“You’re not allowed to run.”

Some of the worst words a runner could hear. Almost as bad as hearing that your perceived great health isn’t quite what you thought it was. Or learning that something has taken up residence in your body, wreaking havoc on everything in it’s path, in turn creating your own personal version of hell.image

Regardless of whether temporary or long-term, feeling a loss of control over something so vital as one’s health is one tough pill to swallow. Literally. Combine that with the oh-so-dreaded doctor’s order “no running,” and you’ve got yourself a mess. Not the mere “it’s inadvisable to run” or “you should take a week or so off to rest,” that prompt usual counters of “just how necessary is this?” or “what about easy running?” or “what will happen if I do?” Instead a very forceful “You CANNOT run or you will be faced with a medical emergency,” and that’s it: no amount of questioning or negotiating can penetrate that barrier.

This past year, it was my turn to receive this sentencing. And as much as I like to make my own rules and defy all reason to go with my “gut feeling,” this time I had to officially resign my stubbornness (at least in this respect) and listen to the doctor’s orders. Heeding all warnings, I was forced to forego all running for long periods of time as we sorted through everything that needed to be done. Over the past six months, there have been 18 weeks that were completely free of my favorite means of release, and to say it’s been a struggle would be a serious understatement.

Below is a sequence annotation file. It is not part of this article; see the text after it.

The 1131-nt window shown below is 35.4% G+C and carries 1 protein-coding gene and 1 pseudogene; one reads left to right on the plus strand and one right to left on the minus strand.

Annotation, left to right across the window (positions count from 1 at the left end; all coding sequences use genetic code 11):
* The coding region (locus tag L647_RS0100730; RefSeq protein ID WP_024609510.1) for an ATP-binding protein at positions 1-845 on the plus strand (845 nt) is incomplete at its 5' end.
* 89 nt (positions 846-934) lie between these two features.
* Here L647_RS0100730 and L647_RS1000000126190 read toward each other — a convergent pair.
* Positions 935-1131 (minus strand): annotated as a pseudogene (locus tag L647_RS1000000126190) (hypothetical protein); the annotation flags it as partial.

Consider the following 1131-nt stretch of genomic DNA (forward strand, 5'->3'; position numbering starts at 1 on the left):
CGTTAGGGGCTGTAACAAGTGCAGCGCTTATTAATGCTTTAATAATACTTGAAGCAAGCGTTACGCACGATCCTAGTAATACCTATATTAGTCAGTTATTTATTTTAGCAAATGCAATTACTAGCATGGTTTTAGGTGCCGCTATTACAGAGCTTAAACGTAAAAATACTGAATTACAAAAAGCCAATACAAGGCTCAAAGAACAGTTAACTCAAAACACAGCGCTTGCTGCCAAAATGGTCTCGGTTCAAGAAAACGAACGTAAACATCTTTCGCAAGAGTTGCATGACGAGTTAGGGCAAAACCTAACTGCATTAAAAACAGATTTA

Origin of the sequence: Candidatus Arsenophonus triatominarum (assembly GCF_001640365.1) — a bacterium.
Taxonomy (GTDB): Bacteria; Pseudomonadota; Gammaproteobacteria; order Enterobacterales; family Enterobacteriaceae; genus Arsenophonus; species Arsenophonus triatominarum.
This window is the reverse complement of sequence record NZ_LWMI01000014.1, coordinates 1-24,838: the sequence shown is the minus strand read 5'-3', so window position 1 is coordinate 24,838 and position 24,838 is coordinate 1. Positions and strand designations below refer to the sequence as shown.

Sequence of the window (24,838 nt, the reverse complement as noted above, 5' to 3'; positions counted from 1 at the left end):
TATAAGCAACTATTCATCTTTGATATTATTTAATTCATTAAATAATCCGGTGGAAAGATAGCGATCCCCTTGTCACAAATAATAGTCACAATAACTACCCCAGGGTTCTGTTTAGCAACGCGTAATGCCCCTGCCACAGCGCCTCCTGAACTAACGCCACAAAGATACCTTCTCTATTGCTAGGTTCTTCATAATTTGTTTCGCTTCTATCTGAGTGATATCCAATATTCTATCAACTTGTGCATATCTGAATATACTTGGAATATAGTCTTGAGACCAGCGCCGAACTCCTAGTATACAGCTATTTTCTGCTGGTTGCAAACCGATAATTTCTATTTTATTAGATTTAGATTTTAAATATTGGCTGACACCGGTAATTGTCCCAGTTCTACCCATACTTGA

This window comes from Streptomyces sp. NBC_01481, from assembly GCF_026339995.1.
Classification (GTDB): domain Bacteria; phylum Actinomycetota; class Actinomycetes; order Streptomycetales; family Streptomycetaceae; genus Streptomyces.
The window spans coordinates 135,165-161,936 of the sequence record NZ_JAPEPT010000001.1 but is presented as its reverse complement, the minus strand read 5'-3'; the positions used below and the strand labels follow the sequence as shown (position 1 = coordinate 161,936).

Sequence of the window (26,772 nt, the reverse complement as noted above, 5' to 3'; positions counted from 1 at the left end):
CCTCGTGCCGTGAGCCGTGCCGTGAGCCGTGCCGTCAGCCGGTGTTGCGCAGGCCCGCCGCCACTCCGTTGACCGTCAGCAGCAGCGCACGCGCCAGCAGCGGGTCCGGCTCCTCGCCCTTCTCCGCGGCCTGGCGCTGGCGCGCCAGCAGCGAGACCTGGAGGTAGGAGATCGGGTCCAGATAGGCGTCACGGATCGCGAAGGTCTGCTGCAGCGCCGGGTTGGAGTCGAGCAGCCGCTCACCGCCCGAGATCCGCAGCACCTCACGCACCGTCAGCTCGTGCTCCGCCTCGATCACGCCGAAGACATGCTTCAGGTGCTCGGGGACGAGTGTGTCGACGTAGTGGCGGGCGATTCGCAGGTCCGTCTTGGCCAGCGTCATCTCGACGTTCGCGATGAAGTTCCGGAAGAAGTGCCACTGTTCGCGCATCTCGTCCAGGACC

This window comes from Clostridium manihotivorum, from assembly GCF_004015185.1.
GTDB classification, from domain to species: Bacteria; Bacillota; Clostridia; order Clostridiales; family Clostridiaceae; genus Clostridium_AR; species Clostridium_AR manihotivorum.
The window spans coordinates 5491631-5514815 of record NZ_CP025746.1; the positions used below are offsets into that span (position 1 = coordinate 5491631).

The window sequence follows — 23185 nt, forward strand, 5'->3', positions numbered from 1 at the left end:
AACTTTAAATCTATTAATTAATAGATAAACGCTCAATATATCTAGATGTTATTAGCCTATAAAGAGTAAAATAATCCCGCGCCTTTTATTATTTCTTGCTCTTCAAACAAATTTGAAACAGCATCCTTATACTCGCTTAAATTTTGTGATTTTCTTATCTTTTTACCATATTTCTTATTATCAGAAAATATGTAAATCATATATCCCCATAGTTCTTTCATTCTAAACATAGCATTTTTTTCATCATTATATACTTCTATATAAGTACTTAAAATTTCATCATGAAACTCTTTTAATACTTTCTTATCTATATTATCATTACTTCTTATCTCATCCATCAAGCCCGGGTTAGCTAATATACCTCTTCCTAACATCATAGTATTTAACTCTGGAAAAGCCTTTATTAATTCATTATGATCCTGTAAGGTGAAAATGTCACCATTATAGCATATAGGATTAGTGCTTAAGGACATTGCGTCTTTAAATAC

In a desperate attempt to find peace in my “sentencing,” I first resorted to talking myself through my many emotions, starting with the reminder of how much I ‘don’t love’ running in the heat and humidity of the summer months. That, along with processing the cause for this order, got me through the first week. A previously scheduled anniversary vacation helped me through most of the second week. It’s hard to be anything but happy in tropical paradise. But once I got home with just enough free time to allow a wandering of the mind, I was officially bouncing off the walls. Not out of worry that I’d lose the fitness I’ve worked so hard to obtain, although that fear is realized and ever present daily. While there was certainly disappointment over being sidelined at the summer 5K races that I was geared to PR in, I was grateful for the opportunity to watch and support my family and friends who are just beginning their running journeys. It’s not even about the uncertainty of when I’ll be able to train for and run my next marathon, or my first half marathon I had planned to run this fall. It all comes down to uncertainty, plain and simple. The unknown.